They would recover more quickly if I were to follow the counsel of my running medical friend. “Ice is your friend,” he says. “Compression will help,” he says.
And everyone who knows running and muscle soreness agrees. I even agree.
So why do I continue to be forced to walk slowly by the pain in my quads?
I could blame others. “Why don’t you tell me how much ice?” “How long exactly should I hold it on?” “How slowly should I use the foam roller?” “And how do I find the time for all that stuff?”
But I don’t even ask those questions. I know I would get the answers. And then I would have no excuse for not following the counsel that will make me better.
And I need excuses. Because the pain in my legs does not exceed the perceived pain of inconvenience. The desire to take the steps that would make me better is less than the desire to sit passively.
When Jesus got to the end of his Kingdom-living manifesto, he could have said, “Jon, if you listen to those words from Richard about your legs and don’t put them into practice, you are like a man who builds a house literally on a beach instead of laying a foundation that will give the house long-term stability.” But he didn’t say that. Because leg muscles that are sore but not wounded will recover on their own.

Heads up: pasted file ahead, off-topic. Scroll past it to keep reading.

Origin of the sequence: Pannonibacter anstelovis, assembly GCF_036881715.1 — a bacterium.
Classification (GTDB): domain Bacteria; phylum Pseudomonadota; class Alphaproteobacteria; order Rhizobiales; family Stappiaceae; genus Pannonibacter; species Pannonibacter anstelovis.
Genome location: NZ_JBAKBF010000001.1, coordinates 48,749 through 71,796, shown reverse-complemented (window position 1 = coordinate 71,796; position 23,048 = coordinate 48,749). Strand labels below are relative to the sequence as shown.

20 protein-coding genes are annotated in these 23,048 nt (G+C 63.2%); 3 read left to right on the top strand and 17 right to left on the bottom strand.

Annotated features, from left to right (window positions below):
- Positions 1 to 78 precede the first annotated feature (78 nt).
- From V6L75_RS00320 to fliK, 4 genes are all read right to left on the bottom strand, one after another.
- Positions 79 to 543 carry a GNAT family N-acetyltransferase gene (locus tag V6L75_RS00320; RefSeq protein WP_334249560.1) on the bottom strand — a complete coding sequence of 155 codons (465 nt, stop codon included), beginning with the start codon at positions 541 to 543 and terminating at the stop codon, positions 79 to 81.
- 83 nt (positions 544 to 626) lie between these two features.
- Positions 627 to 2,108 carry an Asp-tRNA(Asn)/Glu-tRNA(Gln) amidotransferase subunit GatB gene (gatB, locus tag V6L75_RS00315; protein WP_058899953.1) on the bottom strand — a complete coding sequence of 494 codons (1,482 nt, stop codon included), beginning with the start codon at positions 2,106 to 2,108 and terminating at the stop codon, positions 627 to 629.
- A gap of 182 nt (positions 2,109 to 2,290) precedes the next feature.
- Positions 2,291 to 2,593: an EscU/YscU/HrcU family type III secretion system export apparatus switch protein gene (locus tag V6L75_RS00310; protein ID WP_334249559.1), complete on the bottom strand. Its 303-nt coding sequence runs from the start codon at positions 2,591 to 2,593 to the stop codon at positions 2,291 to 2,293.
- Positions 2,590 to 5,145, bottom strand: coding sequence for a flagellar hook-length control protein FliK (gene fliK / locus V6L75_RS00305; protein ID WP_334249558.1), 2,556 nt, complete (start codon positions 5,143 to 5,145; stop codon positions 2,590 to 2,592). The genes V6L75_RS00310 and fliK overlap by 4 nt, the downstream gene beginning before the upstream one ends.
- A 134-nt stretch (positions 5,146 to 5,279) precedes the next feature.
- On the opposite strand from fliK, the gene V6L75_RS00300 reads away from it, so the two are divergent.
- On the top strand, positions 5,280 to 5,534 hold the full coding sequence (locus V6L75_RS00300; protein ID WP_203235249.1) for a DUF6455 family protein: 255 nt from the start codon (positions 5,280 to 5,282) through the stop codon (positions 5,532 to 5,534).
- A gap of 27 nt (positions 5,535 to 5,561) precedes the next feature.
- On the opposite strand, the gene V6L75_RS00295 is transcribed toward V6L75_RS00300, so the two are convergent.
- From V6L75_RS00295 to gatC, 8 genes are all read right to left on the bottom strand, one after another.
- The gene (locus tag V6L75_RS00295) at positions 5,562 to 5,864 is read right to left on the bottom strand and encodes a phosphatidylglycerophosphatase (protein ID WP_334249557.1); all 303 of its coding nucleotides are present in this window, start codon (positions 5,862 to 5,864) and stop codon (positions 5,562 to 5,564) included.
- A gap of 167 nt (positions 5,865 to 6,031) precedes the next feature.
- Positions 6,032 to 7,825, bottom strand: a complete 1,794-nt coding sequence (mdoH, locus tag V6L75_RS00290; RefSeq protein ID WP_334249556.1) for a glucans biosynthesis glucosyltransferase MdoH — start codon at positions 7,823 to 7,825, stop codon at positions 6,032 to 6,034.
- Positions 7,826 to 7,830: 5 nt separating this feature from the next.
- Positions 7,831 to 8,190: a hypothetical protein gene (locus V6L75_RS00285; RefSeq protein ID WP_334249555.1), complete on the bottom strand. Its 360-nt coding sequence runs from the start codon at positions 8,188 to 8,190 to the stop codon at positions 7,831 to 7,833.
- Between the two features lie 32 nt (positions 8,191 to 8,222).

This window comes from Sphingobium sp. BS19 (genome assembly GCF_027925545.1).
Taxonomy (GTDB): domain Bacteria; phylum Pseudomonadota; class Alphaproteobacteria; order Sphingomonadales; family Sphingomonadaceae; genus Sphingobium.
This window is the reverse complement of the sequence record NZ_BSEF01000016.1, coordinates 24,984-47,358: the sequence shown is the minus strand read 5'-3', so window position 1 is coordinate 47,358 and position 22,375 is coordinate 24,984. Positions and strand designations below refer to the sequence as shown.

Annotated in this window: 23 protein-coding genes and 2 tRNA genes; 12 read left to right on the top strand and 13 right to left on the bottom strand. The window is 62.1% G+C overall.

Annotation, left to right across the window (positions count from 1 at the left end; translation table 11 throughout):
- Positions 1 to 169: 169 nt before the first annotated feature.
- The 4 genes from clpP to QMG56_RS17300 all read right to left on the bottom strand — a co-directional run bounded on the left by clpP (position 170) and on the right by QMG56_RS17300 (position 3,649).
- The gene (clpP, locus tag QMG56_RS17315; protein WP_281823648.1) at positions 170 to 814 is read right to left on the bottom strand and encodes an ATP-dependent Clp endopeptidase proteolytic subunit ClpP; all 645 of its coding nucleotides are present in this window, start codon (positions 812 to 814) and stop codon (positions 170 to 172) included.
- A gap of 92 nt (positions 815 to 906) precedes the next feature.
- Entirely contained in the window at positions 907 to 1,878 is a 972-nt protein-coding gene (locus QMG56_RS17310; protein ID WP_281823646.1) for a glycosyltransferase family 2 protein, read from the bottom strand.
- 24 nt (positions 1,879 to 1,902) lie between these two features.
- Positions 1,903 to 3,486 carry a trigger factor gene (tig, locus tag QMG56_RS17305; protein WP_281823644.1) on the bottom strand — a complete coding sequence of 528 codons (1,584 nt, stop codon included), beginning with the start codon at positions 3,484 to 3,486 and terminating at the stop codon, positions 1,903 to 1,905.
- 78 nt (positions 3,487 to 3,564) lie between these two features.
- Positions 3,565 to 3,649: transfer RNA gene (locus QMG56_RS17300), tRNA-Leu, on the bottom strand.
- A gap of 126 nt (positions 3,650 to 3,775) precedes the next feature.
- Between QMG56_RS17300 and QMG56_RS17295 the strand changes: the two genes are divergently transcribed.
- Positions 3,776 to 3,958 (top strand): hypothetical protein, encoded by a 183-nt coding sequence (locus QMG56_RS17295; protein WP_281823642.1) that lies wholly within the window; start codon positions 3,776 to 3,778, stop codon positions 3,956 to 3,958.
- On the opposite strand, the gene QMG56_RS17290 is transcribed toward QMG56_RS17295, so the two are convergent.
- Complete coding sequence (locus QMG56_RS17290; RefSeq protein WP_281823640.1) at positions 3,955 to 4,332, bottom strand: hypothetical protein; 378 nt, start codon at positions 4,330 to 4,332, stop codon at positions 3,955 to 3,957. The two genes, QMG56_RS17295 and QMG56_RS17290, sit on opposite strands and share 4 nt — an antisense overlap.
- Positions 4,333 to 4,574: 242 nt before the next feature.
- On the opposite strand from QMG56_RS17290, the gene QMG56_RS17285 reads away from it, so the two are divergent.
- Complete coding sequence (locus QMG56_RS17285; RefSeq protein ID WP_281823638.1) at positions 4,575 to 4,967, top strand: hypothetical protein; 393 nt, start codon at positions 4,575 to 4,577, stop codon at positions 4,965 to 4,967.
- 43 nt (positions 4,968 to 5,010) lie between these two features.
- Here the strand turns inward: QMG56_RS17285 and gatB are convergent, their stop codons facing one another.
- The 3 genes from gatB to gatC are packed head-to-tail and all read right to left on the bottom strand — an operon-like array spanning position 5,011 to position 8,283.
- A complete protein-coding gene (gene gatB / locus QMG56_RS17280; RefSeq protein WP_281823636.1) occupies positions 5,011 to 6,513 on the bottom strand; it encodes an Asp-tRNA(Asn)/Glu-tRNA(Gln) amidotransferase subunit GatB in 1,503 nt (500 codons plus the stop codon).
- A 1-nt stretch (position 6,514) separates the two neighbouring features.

Jesus reserved his metaphor for lives that are wounded and cannot heal on their own. They need – I need – to do the inconvenient but healing work of obeying all the things Jesus teaches in the Sermon on the Mount.
Wise living is listening and doing.
Photo: Hope Smith
I wrote about the Sermon on the Mount in my ebook Learning a New Routine.